Viennese Sixtus Preiss dropped a release on local Affine Records last month (home to Dorian Concept among others) that is good fodder for rabid fans of Hudson Mohawke, Rustie, et al. That et al. includes LuckyMe of course, who is a short degree of separation from this release via Cid Rim‘s appearance. It’s difficult to put to words or genres on these hypercharged and superlative beats with some subtle-yet-wiry jazz touches, but they’re fun to listen to. I hadn’t heard of Sixtus before this EP but after hearing his Boiler Room set, I couldn’t refuse the offer for an interview and mix. But first, a preview of the release, as it says plenty about Sixtus:
Sixtus opens with some upbeat playfulness before the “samba feeling being this” sample drops away into soaring synths and squealing highs. There’s not much time to decompress before “Kation” kicks in with some off-kilter drums and vocal ballooning a la HudMo. The Cid Rim remix turns the title track into a gloriously spaced out number. There’s some grandiose almost 8-bit keytaresque leads that duet nicely with the soothing pulses in the bridge, and it’s a free download to boot.
Skim the interview’s attempt to get to know Sixtus Preiss a bit before you listen to the mix – it’s an equally eclectic mix of sounds, but I think it’s suited for kicking back, maybe getting your buzz on a bit. He did title it “Toast it Up Mix,” after all.
EARMILK: Hey, what have you been up to lately?
Sixtus Preiss: At the moment, I’m working on tunes which will soon be recorded with my band.
EM: What’s your story on how you came to produce? What have you used hardware/software wise for production?
SP: As I’m a drummer I was fascinated by the programming of chord progressions or uncommon metres to play along. And also the possibility to try out which bass drum position fits the best. I use Ableton and some hardware synths like Juno 106 or SH-101. I don’t think hardware synths are in any case better than digital ones, but the cool thing about them is: you just turn them on and play.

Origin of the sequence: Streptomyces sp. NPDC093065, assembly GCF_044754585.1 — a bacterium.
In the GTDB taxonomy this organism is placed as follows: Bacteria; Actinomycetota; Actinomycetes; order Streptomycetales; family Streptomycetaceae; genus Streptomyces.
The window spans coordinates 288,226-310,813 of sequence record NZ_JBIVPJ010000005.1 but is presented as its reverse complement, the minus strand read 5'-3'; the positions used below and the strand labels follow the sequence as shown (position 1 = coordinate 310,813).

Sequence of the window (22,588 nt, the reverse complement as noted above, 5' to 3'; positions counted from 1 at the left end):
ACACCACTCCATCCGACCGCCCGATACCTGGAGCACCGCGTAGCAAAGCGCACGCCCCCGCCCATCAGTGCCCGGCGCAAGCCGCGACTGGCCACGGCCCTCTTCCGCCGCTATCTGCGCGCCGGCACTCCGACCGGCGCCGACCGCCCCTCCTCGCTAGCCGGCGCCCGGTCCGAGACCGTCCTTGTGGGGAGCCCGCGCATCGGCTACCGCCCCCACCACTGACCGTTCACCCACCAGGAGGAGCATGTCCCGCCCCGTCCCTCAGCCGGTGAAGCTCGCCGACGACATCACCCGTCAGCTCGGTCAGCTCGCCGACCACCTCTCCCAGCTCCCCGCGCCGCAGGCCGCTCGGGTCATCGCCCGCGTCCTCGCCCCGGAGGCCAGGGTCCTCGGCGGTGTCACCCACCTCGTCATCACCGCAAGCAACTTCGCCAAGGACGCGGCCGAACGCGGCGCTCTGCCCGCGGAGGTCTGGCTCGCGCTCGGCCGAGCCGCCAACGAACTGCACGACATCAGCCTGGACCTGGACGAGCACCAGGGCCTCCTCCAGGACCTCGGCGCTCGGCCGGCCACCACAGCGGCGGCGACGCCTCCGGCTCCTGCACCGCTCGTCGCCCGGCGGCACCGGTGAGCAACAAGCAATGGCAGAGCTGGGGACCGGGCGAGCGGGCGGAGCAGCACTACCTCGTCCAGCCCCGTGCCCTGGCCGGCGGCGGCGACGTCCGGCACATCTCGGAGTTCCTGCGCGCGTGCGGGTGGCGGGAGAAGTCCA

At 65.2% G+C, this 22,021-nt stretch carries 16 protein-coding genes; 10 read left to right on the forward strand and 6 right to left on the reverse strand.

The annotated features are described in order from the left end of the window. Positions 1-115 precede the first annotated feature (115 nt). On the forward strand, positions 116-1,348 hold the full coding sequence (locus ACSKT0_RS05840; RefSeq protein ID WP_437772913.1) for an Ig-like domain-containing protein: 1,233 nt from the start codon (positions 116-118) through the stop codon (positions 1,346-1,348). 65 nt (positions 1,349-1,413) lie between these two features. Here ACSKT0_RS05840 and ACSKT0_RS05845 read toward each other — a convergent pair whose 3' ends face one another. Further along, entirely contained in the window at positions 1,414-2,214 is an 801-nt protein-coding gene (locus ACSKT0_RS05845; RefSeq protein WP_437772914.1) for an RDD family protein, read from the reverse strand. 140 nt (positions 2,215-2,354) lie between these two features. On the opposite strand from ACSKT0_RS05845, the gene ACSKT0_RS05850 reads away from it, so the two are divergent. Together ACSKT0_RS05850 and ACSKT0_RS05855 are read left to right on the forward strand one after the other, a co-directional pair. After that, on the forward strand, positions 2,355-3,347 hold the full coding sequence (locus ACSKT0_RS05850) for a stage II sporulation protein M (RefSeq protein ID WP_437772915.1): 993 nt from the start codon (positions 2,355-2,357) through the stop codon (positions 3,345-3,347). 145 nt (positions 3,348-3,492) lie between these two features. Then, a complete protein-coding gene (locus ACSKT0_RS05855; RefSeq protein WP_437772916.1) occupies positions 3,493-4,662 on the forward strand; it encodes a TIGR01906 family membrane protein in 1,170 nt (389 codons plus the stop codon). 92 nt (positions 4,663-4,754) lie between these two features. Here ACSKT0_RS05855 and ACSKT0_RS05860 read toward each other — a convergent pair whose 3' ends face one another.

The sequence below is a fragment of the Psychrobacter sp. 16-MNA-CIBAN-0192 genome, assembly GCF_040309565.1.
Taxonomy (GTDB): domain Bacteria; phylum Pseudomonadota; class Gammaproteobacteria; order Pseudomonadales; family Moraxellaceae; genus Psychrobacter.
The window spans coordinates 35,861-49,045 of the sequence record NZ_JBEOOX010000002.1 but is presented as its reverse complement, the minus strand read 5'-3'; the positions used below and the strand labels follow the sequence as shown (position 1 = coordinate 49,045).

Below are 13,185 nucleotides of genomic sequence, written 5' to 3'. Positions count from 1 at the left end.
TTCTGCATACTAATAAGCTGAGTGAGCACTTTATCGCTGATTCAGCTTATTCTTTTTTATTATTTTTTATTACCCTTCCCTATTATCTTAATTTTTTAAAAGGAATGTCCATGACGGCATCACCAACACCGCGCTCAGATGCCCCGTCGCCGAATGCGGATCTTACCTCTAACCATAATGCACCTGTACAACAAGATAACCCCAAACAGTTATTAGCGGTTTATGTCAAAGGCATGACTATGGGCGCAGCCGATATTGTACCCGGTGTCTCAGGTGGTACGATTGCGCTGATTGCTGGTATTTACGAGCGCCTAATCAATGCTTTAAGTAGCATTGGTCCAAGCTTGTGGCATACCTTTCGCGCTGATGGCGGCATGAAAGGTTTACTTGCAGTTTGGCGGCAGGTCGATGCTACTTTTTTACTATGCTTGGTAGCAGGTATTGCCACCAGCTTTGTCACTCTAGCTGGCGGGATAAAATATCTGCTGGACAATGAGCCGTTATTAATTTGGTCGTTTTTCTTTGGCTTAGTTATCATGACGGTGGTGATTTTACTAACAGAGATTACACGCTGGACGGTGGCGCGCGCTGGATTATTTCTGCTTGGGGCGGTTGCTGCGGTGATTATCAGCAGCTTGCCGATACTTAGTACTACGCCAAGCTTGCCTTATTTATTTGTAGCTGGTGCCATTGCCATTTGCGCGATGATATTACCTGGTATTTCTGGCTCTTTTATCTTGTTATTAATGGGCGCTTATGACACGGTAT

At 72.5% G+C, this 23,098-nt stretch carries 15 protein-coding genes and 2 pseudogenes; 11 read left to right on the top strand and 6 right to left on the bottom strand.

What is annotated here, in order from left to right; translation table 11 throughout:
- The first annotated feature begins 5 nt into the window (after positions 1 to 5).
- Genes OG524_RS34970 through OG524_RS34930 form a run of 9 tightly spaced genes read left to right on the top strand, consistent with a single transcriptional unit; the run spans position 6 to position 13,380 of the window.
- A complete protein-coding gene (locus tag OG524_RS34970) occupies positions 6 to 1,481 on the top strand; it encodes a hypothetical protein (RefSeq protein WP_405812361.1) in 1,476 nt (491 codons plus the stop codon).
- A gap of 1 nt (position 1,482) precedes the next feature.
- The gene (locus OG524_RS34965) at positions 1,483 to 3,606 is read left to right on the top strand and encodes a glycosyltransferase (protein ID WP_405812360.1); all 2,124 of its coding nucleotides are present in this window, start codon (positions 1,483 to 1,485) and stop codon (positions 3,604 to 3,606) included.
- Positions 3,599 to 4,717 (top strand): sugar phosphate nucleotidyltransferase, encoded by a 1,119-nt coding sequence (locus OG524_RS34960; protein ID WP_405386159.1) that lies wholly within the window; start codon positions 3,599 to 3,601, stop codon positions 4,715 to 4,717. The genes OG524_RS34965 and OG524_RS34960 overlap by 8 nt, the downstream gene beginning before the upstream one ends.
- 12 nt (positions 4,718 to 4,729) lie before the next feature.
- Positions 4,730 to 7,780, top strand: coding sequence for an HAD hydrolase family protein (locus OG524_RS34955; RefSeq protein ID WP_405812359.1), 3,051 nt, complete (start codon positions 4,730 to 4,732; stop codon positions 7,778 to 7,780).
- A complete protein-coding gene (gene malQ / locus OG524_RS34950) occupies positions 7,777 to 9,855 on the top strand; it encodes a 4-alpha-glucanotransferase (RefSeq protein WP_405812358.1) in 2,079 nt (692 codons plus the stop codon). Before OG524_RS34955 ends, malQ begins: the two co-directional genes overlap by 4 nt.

EM: So there’re some clear jazz influences on the EP as well as the mix. Obviously [judging from the tracklist] you’ve got a lot of love for Warp Records – what are some other influences for you?
SP: The biggest influence is my musical surrounding. Also most of the music I listen to are hints of friends (musicians or not). And … jap. Warp is okay.
EM: What’s the scene in Vienna like? I probably only know of a few artists like Dorian Concept, Cid Rim, The Clonious. Who else would you shout out?
SP: The scene in Vienna is really inspiring. There is this unique Viennese jazz sound as well as the improvised music scene, or the singer /songwriters. Many great young painters and film makers. Photographers … There is so much new stuff to discover every day … And I’m sure you know some other musicians from Vienna.
EM: Cid Rim’s “micro album” was dope, as is his remix of your tune. Can we expect more collaborations in the future?
SP: Sure! That’s also one great and important thing about working in Vienna: it’s big enough to meet new musicians and small enough to meet them again.
EM: Any particular theme or idea you had going into the mix?
EM: I dig the progression and selection. That Me’shell NdegéOcello tune is great. What’s another joint you think of when you hear the word “soul”?
SP: As a genre: there is no need for genres anymore. As an expression: every music needs it.
EM: Well thanks for everything. Anything you want to add before people dive in?
SP: Thank you very much and enjoy my autumn selection!
So there you have it, no need for genres anymore. I for one am relieved. Some more Vienna musicians in this mix as well including Kompost 3 and Antiehdas. Now toast it up and listen up: